Randee Paraskevopoulos talked to MAD for Jesus servants about their experience last summer with Wesley-Rankin kids.
"Thank you for teaching me about Jesus."
"Thank you for letting me pray."
"Thank you for loving me."
"This program was one of the most spiritually rewarding gifts I’ve experienced," said Pam Taylor, the director of the annual MAD Camp at Trietsch.
MAD camp 2014 was Pam’s first experience with MAD – Music, Arts & Drama – Camp, when she served with the second graders. "I fell in love with them," she admits. So much so that when Kim Beck told her she was stepping down as camp director after four years, Pam stepped up as director in 2015.
Trietsch hosted between 157-173 first-eighth graders that week, in addition to their Americorps teachers. A dozen Wesley-Rankin high schoolers came on Wednesday and Thursday to help in the Trietsch kitchen, unload and load drums, set up over 200 chairs for the closing program. They also served Kids Eat Free both days!
Each day included music, art and drama sessions for all the children, followed by an amazing homemade lunch from the "Loving Kitchen Crew" led by Jan Deering. Victor Lozada and Dani Doak coordinated the music rotation; Jean DeFord and Jacqui Russell headed up the Art sessions, and Kim Beck led the drama time. These are just a few of the many programs Wesley-Rankin kids were exposed to.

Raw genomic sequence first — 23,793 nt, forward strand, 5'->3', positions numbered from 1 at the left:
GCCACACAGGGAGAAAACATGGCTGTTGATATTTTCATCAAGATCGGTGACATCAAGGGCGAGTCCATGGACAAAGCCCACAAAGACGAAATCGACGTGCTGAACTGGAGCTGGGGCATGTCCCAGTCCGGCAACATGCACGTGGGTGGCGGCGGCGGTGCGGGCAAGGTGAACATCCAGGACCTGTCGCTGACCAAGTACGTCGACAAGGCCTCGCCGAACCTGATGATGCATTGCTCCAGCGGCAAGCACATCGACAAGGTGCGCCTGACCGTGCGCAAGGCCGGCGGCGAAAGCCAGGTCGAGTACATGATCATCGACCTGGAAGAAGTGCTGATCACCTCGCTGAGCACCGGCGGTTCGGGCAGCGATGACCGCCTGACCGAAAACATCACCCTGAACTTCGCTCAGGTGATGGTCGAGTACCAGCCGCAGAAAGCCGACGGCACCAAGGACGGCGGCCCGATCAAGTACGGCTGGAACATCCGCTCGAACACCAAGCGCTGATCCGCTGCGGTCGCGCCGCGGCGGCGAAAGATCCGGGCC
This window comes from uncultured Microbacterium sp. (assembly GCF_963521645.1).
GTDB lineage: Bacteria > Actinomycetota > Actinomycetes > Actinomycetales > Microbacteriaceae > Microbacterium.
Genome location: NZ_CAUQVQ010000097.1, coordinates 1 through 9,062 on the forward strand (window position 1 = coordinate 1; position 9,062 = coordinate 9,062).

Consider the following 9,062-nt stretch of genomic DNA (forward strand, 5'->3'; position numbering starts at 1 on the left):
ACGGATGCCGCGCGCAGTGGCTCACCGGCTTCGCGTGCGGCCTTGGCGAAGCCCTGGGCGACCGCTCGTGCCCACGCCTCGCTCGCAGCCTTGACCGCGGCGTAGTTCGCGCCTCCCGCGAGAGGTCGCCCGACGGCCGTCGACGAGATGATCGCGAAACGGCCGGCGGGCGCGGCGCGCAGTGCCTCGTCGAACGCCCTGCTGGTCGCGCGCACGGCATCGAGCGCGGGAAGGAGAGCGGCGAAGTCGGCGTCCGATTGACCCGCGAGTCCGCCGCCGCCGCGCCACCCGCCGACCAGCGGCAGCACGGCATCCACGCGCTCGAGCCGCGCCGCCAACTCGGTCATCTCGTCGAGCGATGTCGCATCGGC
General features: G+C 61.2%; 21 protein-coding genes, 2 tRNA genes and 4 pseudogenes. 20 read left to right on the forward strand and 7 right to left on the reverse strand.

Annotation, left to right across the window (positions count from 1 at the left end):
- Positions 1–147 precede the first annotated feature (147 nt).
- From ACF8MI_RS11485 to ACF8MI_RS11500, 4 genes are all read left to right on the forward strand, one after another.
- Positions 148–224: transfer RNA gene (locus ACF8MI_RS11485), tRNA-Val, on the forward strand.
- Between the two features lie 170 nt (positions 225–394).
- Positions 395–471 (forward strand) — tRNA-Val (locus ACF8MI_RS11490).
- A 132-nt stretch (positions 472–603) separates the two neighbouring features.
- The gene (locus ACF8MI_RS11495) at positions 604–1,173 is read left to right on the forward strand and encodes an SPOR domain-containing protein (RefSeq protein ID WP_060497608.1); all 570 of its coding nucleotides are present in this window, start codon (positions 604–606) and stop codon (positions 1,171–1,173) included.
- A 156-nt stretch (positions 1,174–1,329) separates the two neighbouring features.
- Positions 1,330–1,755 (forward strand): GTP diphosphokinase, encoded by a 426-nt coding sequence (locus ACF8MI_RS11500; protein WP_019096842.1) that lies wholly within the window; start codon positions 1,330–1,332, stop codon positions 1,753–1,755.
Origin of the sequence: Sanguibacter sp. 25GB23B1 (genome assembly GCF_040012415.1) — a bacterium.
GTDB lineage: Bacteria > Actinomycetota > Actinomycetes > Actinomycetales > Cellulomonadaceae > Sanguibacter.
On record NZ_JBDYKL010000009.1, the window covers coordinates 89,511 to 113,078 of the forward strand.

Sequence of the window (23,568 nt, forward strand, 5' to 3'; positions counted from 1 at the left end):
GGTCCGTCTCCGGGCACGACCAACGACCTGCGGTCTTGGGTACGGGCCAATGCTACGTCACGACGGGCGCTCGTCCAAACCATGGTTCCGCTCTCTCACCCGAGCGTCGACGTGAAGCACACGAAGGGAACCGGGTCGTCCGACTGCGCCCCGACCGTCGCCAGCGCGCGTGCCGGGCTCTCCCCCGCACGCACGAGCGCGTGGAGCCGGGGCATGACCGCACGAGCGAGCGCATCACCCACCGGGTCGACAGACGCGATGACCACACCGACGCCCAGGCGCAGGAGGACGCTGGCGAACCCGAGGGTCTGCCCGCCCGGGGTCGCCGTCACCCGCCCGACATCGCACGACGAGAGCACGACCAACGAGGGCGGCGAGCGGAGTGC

Trietsch first got involved five years ago, when a church that had committed to go and hold a camp there pulled out at the 11th hour, recalls Rev. Karen Chraska. Sarah Squires, then director of Wesley-Rankin, had ties to Trietsch, so she called and asked if we could bring a music camp to them. "We said, 'we need to do this,'" Karen said. "So we stepped in, and our congregation rallied. We also decided it would be much easier to do the camp here. Wesley-Rankin was able to get the kids here, and so MAD Camp at Trietsch was born."
Cindy Gullo, a volunteer with the third and fourth graders, said, "Watching the kids touch the musical instruments, some for the first time, was amazing. I was extremely moved by it."
Pam said. "As a first-time leader, I really wanted to understand the pros and cons of this program because it was not fully budgeted. But I have to say, after seeing the comments of the kids, the appreciation of the Wesley-Rankin staff, and the smiles on everyone’s faces during the week – I don’t know how we could refrain from giving this gift of love to our neighbors in West Dallas."